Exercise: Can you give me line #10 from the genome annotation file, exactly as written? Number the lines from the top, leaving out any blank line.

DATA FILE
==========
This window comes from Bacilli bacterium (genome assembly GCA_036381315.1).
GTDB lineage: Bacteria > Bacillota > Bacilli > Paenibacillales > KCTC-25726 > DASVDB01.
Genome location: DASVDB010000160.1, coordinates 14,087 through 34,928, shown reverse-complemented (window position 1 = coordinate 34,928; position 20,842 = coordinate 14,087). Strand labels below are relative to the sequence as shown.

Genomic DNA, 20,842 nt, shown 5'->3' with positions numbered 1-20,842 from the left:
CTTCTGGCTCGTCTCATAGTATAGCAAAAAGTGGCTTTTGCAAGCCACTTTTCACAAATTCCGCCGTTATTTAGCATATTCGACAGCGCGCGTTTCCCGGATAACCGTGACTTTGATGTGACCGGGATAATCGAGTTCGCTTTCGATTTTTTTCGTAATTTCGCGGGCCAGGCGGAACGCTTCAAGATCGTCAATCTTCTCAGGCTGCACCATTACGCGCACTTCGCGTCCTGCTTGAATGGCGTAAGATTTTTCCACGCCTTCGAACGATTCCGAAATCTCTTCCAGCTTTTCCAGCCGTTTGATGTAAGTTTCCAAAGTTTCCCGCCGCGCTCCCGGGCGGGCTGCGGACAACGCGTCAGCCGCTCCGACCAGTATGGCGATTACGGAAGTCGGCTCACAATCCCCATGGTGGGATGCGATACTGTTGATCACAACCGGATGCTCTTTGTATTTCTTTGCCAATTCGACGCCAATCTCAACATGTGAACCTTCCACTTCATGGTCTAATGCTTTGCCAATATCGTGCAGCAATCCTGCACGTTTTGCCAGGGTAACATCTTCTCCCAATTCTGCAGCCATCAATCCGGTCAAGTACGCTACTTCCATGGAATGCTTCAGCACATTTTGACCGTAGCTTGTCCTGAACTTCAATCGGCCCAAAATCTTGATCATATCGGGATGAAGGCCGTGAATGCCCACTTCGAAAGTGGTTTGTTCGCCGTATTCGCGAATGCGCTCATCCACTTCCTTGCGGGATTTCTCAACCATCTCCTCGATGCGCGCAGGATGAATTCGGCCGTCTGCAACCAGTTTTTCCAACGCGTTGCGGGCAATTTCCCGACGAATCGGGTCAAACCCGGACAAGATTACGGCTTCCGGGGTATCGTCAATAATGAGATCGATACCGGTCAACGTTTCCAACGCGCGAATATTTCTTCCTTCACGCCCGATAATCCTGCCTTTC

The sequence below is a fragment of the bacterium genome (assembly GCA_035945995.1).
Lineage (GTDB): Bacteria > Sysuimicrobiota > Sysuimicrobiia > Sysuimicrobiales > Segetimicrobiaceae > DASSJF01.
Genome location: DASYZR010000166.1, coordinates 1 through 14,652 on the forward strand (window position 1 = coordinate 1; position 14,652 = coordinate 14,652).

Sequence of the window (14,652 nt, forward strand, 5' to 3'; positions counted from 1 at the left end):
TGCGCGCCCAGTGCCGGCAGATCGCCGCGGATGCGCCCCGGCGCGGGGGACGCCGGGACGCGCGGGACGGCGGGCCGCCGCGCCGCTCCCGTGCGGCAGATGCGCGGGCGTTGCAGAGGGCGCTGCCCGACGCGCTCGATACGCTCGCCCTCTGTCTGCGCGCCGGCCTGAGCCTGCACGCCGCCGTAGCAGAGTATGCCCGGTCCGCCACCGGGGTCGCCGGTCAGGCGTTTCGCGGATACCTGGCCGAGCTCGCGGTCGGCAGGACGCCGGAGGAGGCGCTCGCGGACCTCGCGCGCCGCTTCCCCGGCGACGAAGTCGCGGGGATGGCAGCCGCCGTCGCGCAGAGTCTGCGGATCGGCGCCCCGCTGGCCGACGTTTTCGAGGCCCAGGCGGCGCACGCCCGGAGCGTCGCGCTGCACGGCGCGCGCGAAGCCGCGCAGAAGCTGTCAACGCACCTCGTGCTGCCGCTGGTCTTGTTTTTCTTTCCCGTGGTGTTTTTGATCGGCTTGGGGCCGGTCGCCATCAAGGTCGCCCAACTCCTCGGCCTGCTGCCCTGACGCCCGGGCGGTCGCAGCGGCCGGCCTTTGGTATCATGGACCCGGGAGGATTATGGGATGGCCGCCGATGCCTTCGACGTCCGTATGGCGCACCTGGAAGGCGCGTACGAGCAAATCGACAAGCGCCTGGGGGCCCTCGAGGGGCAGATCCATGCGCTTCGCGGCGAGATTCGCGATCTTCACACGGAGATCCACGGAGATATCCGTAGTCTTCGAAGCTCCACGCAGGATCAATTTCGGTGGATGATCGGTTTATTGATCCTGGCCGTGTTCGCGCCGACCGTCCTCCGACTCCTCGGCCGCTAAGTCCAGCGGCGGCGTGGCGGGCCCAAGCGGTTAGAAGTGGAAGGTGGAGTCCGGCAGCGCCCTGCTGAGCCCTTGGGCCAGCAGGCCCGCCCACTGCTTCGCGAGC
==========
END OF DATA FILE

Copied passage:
TGCGCGCCCAGTGCCGGCAGATCGCCGCGGATGCGCCCCGGCGCGGGGGACGCCGGGACGCGCGGGACGGCGGGCCGCCGCGCCGCTCCCGTGCGGCAGATGCGCGGGCGTTGCAGAGGGCGCTGCCCGACGCGCTCGATACGCTCGCCCTCTGTCTGCGCGCCGGCCTGAGCCTGCACGCCGCCGTAGCAGAGTATGCCCGGTCCGCCACCGGGGTCGCCGGTCAGGCGTTTCGCGGATACCTGGCCGAGCTCGCGGTCGGCAGGACGCCGGAGGAGGCGCTCGCGGACCTCGCGCGCCGCTTCCCCGGCGACGAAGTCGCGGGGATGGCAGCCGCCGTCGCGCAGAGTCTGCGGATCGGCGCCCCGCTGGCCGACGTTTTCGAGGCCCAGGCGGCGCACGCCCGGAGCGTCGCGCTGCACGGCGCGCGCGAAGCCGCGCAGAAGCTGTCAACGCACCTCGTGCTGCCGCTGGTCTTGTTTTTCTTTCCCGTGGTGTTTTTGATCGGCTTGGGGCCGGTCGCCATCAAGGTCGCCCAACTCCTCGGCCTGCTGCCCTGACGCCCGGGCGGTCGCAGCGGCCGGCCTTTGGTATCATGGACCCGGGAGGATTATGGGATGGCCGCCGATGCCTTCGACGTCCGTATGGCGCACCTGGAAGGCGCGTACGAGCAAATCGACAAGCGCCTGGGGGCCCTCGAGGGGCAGATCCATGCGCTTCGCGGCGAGATTCGCGATCTTCACACGGAGATCCACGGAGATATCCGTAGTCTTCGAAGCTCCACGCAGGATCAATTTCGGTGGATGATCGGTTTATTGATCCTGGCCGTGTTCGCGCCGACCGTCCTCCGACTCCTCGGCCGCTAAGTCCAGCGGCGGCGTGGCGGGCCCAAGCGGTTAGAAGTGGAAGGTGGAGTCCGGCAGCGCCCTGCTGAGCCCTTGGGCCAGCAGGCCCGCCCACTGCTTCGCGAGC